What is folklife?

Folklife encompasses the traditional knowledge that we learn by interacting with other people.  These are skills that we learn from our families, friends and folks in our communities.   Our ‘folklife’ includes the social groups that we belong to, our ethnic heritage, and events that we may celebrate such as Thanksgiving, birthdays, Earth Day, dance parties, music jams, etc.    Folklife skills include music, dancing, farming, gardening, storytelling, food preparation, various artistic endeavors, crafts, woodworking, etc. Click on the photos below to open up a larger sized photo gallery.   Click on the “American Folklife” link below to see an overview of “American Folklife: A Commonwealth of Cultures.”

What folklife activities do for you and your community:

  • Help people understand and celebrate their own cultures and the cultures of others.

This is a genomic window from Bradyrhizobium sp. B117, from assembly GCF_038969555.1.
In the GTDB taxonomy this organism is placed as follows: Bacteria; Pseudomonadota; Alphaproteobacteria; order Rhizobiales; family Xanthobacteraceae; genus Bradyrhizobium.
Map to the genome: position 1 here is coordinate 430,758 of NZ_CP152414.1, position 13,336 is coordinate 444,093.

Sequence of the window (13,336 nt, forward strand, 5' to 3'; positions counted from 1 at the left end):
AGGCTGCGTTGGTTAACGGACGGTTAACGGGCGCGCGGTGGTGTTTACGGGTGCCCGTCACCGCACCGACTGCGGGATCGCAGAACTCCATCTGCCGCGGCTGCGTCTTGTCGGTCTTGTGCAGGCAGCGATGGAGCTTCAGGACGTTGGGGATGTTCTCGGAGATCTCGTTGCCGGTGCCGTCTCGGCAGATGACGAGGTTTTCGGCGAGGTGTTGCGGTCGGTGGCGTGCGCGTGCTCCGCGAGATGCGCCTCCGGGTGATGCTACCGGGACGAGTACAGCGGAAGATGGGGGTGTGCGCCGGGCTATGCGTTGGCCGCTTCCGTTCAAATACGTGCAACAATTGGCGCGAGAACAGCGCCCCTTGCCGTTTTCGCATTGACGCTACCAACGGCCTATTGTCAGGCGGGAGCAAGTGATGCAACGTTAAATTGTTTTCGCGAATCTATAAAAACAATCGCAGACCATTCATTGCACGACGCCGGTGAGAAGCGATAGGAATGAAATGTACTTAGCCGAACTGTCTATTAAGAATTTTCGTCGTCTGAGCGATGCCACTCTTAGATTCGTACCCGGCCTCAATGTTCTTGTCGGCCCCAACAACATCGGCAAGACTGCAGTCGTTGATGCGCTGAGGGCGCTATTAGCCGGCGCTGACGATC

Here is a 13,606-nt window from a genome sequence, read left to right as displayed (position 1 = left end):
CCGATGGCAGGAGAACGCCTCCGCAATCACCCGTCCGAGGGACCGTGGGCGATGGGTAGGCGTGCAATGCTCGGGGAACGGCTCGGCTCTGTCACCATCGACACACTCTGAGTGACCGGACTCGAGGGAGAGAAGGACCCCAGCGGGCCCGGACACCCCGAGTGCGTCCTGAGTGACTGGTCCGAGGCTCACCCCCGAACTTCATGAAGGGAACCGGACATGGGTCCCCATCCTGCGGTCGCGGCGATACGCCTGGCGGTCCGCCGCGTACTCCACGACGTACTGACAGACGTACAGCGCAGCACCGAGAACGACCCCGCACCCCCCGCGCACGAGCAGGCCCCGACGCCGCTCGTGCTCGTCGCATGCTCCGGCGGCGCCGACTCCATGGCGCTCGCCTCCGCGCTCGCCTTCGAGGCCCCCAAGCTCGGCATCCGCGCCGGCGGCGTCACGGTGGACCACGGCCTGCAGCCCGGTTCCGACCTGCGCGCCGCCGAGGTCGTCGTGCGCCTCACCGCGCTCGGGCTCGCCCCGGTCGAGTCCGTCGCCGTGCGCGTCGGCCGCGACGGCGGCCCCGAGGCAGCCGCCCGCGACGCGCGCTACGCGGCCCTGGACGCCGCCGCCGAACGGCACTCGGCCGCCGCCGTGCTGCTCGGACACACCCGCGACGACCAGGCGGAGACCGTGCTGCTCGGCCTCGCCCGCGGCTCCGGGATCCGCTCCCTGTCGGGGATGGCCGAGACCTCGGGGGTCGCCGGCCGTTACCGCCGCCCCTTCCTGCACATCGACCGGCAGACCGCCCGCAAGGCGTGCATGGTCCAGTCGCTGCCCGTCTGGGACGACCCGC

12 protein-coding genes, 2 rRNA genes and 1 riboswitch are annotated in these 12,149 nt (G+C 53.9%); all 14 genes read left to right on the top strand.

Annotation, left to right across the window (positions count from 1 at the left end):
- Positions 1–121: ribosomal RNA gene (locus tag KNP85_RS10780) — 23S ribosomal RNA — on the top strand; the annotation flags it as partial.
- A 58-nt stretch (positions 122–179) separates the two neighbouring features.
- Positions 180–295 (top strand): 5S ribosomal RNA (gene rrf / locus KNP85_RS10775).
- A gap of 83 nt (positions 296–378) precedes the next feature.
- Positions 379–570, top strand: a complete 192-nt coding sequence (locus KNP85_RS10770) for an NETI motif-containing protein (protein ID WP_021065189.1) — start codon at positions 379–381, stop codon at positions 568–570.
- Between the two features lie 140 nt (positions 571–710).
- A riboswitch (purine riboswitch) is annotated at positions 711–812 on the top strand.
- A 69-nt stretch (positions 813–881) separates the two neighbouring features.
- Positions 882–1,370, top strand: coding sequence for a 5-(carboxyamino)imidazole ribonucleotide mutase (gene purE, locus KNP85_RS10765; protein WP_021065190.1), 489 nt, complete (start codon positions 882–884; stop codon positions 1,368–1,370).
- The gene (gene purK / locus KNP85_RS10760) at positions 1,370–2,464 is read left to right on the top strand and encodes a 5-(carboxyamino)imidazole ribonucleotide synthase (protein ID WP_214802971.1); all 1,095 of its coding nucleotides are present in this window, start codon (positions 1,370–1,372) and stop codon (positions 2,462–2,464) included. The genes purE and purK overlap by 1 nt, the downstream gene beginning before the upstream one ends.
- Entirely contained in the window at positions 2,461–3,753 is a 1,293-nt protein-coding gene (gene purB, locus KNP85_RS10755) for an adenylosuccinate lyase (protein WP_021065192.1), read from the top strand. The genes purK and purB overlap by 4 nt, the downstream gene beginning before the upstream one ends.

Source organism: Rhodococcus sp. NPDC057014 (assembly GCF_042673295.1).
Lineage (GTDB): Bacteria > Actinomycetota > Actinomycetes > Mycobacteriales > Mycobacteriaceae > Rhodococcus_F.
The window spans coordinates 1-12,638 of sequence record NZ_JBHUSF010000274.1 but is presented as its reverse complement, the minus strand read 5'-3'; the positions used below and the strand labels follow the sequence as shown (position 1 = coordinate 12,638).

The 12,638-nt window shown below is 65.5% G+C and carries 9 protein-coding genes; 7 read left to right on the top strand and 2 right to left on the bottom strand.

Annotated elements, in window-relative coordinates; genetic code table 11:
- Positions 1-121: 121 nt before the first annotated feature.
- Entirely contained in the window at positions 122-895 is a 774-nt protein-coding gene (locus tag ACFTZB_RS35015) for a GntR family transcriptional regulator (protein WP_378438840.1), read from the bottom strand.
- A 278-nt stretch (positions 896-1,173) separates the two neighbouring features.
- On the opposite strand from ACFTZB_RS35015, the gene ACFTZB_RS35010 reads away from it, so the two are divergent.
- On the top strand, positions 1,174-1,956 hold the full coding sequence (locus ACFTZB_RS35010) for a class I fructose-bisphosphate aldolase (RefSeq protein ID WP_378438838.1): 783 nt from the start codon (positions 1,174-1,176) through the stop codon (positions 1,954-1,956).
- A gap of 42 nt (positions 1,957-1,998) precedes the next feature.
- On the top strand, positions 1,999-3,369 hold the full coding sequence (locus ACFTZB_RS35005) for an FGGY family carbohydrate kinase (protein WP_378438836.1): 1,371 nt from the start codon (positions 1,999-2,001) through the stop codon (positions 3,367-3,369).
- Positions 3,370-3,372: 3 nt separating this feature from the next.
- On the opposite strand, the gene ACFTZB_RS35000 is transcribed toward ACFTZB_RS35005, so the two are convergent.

• Embody everyday life and values, and are accessible and relevant to all.
  • Connect people across cultural groups, generations, regions and countries.   
  • Build awareness that culture crosses geographic and political boundaries.
  • Build and stabilize community through new friendships, collaboration, sharing of knowledge and listening.
  • Build positive interaction skills, positive personal development, a sense of well being and happiness.
  • Are good food for the brain.
  • Illustrate that culture, place and the natural environment are deeply connected.

Additional Folklife resources can be found here American Folklife

US Congress definition of folklife — used when the American Folklife Center was created

“The term ‘American folklife’ means the traditional expressive culture shared within the various groups in the United States: familial, ethnic, occupational, religious, regional; expressive culture includes a wide range of creative and symbolic forms such as custom, belief, technical skill, language, literature, art, architecture, music, play, dance, drama, ritual, pageantry, handicraft; these expressions are mainly learned orally, by imitation, or in performance, and are generally maintained without benefit of formal instruction or institutional direction.”

See Public Law 94-201, 1976